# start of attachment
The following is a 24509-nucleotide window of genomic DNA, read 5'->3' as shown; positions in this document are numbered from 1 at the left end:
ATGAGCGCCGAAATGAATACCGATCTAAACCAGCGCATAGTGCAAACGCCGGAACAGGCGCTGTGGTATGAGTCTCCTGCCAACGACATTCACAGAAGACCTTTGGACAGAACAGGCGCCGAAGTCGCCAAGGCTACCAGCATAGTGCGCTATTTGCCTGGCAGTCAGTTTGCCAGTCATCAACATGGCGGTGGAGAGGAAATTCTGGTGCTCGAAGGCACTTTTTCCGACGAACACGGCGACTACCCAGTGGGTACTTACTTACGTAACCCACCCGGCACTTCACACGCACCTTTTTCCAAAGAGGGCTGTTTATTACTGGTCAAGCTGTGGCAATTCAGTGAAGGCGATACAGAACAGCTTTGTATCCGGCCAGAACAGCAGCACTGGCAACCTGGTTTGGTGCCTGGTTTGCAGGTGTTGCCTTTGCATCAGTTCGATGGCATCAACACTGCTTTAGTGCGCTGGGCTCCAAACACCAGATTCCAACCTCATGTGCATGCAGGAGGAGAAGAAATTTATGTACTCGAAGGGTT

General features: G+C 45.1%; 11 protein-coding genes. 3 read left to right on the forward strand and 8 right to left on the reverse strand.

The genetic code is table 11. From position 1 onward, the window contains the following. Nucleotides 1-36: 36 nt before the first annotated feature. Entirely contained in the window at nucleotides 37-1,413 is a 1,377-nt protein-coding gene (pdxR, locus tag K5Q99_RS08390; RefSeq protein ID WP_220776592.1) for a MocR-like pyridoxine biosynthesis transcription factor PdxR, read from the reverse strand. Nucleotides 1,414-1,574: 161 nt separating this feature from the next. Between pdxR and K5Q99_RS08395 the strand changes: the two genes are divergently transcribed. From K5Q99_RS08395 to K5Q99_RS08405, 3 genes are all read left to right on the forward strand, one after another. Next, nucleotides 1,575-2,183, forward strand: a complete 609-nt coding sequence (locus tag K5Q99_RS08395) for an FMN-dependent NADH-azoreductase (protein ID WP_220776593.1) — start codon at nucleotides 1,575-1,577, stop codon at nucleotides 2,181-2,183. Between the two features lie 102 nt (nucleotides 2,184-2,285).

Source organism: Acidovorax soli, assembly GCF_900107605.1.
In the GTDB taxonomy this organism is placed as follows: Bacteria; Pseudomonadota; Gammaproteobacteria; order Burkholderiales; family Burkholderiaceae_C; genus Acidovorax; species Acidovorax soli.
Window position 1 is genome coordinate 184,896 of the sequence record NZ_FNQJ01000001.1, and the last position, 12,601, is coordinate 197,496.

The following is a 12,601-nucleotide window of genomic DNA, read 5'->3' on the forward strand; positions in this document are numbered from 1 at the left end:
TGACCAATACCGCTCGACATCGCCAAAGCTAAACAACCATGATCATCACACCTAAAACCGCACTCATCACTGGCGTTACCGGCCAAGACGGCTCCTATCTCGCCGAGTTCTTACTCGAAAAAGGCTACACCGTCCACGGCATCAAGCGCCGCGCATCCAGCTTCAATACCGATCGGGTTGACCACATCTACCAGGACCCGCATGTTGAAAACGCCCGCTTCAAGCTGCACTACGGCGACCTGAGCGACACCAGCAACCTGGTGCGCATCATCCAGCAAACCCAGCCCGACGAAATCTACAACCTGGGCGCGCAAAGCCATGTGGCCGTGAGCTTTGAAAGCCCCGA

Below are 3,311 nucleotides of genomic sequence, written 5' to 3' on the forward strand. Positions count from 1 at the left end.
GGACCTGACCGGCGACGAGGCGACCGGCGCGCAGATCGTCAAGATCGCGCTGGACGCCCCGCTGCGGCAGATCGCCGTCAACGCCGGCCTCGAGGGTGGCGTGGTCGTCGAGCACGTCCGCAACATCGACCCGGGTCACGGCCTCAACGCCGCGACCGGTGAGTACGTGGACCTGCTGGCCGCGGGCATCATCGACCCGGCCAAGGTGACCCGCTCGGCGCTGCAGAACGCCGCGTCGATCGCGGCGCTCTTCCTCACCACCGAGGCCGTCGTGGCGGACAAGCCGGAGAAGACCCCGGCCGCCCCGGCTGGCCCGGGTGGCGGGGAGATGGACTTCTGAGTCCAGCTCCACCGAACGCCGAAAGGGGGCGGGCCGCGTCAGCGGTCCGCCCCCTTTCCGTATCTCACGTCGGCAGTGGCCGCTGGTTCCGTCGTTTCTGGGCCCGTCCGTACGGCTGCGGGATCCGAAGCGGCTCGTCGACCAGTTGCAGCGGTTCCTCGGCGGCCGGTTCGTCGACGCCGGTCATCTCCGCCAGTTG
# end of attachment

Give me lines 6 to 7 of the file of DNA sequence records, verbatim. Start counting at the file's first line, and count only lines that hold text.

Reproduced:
In the GTDB taxonomy this organism is placed as follows: Bacteria; Pseudomonadota; Gammaproteobacteria; order Burkholderiales; family Burkholderiaceae_C; genus Acidovorax; species Acidovorax soli.
Window position 1 is genome coordinate 184,896 of the sequence record NZ_FNQJ01000001.1, and the last position, 12,601, is coordinate 197,496.